VISITING Taiwan last week, one thing that really struck home was the contrast between its attempts to reach out to its Asian neighbours to secure economic prosperity and the UK’s isolationist approach with Brexit.

It does not take a great deal of thought to work out which is the best approach to take in these days when globalisation and rapid technological change present ever-greater economic challenges. Surely it is a matter of common sense that working together with other countries, where this brings mutual benefit, is most likely to produce success.

Taiwan’s President, Tsai Ing-wen, both in her National Day address on Tuesday last week and at the Yushan Forum the following day, highlighted the importance of her government’s “new southbound policy”.

Through this policy, Taiwan is seeking to develop ties with countries in south-east and south Asia for mutual advantage.

Taiwan, known officially as the Republic of China in its home territory, has good specific reason to pursue the new southbound policy.

It is determined to reduce its economic exposure to the Communist People’s Republic of China, across the Taiwan Strait.

President Tsai, who came to power last year when her Democratic Progressive Party won the election, has taken a more robust stance towards the People’s Republic of China than the previous Kuomintang administration. This has led to increased cross-strait tensions.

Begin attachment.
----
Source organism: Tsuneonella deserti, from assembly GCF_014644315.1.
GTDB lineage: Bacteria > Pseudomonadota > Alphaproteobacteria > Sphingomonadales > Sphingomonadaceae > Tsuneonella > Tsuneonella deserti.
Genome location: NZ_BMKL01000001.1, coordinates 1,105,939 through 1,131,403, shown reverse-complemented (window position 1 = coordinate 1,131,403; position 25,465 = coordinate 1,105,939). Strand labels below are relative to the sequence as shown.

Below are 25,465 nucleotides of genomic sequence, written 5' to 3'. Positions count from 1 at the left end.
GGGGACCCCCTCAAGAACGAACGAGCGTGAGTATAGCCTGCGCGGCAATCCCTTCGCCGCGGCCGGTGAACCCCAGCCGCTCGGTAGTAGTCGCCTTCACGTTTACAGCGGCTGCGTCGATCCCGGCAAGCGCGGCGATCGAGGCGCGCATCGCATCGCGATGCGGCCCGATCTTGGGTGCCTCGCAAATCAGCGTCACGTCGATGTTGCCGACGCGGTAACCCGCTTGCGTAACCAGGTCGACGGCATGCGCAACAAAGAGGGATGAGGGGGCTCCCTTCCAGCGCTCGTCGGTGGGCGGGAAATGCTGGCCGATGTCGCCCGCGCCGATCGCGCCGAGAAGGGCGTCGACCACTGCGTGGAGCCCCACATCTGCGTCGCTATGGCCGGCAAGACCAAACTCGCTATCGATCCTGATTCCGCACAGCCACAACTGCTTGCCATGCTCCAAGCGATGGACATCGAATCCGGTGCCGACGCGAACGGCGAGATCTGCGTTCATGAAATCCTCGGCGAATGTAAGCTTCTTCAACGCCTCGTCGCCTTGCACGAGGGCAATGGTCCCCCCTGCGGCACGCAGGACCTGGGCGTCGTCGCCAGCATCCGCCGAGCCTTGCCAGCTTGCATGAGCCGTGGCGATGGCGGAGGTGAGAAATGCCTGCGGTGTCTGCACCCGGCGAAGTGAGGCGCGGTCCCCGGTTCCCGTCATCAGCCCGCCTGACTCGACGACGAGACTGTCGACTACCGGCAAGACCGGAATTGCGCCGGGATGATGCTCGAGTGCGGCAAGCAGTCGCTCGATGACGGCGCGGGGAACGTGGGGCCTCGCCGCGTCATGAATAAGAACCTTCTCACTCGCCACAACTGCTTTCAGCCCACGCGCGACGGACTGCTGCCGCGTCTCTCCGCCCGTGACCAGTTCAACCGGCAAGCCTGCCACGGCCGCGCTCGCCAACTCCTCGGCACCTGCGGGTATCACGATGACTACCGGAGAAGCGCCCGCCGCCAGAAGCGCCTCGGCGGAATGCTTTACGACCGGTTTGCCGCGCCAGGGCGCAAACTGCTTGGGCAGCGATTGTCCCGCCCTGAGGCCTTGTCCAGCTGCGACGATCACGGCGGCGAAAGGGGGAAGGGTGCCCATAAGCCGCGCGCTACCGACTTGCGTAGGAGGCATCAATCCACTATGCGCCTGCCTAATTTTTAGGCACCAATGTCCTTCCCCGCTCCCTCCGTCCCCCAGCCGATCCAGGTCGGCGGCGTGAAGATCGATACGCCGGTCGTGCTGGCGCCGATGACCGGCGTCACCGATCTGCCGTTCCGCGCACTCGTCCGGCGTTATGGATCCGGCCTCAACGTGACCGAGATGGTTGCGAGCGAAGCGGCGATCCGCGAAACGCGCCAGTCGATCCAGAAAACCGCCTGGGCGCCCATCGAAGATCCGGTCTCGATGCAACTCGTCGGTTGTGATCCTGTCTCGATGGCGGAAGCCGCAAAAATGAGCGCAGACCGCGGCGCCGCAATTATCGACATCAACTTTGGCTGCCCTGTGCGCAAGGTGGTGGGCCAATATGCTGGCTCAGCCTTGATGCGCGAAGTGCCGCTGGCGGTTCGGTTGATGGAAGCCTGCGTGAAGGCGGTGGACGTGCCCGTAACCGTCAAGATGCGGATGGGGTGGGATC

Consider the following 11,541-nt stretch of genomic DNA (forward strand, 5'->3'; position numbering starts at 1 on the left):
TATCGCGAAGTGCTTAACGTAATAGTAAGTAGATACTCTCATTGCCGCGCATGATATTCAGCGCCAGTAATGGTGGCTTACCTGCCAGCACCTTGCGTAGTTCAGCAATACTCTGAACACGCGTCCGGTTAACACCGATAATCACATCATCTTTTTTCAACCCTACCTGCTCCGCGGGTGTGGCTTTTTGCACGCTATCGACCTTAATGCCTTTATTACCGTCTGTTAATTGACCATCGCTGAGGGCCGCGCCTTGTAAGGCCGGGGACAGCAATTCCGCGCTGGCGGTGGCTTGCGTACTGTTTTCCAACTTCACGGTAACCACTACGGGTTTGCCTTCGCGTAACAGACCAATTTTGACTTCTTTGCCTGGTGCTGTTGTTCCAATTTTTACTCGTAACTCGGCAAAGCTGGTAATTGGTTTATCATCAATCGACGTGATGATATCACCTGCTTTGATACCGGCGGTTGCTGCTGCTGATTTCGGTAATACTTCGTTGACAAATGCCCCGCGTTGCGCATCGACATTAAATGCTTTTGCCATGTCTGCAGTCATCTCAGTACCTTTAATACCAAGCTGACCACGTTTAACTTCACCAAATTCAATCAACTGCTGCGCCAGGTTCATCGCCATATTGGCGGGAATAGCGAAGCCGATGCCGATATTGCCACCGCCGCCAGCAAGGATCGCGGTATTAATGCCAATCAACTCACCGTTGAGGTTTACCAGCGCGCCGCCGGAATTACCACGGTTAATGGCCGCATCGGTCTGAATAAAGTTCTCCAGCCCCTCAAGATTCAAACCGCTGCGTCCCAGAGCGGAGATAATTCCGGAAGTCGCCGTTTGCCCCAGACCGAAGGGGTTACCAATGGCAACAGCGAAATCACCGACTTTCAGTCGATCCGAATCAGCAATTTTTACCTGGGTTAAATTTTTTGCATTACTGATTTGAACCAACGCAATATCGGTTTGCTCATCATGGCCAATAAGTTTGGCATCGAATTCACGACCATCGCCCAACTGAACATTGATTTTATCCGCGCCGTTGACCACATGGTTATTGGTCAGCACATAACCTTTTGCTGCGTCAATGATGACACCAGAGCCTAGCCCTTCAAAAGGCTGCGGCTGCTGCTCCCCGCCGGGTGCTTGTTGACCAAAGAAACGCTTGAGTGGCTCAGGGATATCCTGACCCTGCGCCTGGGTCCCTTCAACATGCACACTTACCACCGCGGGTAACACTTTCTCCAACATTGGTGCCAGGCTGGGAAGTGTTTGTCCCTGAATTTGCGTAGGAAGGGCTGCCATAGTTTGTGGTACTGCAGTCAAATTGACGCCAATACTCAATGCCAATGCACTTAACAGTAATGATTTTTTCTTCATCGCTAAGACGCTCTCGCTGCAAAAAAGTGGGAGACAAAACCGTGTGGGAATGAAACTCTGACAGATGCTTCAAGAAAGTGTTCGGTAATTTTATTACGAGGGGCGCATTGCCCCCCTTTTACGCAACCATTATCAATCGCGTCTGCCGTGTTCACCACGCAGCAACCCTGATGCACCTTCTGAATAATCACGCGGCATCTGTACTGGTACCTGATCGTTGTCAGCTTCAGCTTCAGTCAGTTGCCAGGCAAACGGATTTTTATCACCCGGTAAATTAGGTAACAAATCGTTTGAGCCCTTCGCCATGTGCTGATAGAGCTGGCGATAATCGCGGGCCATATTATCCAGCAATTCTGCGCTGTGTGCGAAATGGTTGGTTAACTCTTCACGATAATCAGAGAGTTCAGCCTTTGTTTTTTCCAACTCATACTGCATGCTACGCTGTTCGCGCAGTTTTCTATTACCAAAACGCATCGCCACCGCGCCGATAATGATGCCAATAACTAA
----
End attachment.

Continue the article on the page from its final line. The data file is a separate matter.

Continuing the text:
At the Yushan Forum, President Tsai set out the economic rationale behind reaching out to countries in south and south-east Asia through the new southbound policy.

She declared these were “some of the fastest-growing economies in the world, powered by young, dynamic and well-educated populations”.

Taiwan’s economy faces headwinds in terms of its “ageing society and low birth rate”, a factor highlighted by Gordon Sun, director of the macroeconomic forecasting centre at the Taiwan Institute of Economic Research in Taipei.

The Yushan Forum, on ‘Asian Dialogue for Innovation and Progress’, featured speakers and panellists from a raft of countries, including Malaysia, Singapore, The Philippines, Thailand, India, Indonesia, Myanmar, and Vietnam.

The new southbound policy being pursued by Taiwan, as well as embracing these countries and others, also aims to develop links with Australia and New Zealand.

Over recent decades, Taiwan has enjoyed great success in the technology sector and achieved rapid economic growth. It is home to major household names in the electronics sector, such as Asus, Acer and HTC.

At the government-backed Central Taiwan Science Park at Taichung, the scale of Taiwan’s technological prowess is plain to see.

Semiconductor giant TSMC has a huge factory there. So does the high-tech AU Optronics, the Taiwanese company listed on its home stock exchange and in New York that makes display panels for the likes of televisions, computers, smartphones and cars as well as producing photovoltaic solar panels.

AU employs about 10,000 people at Central Taiwan Science Park.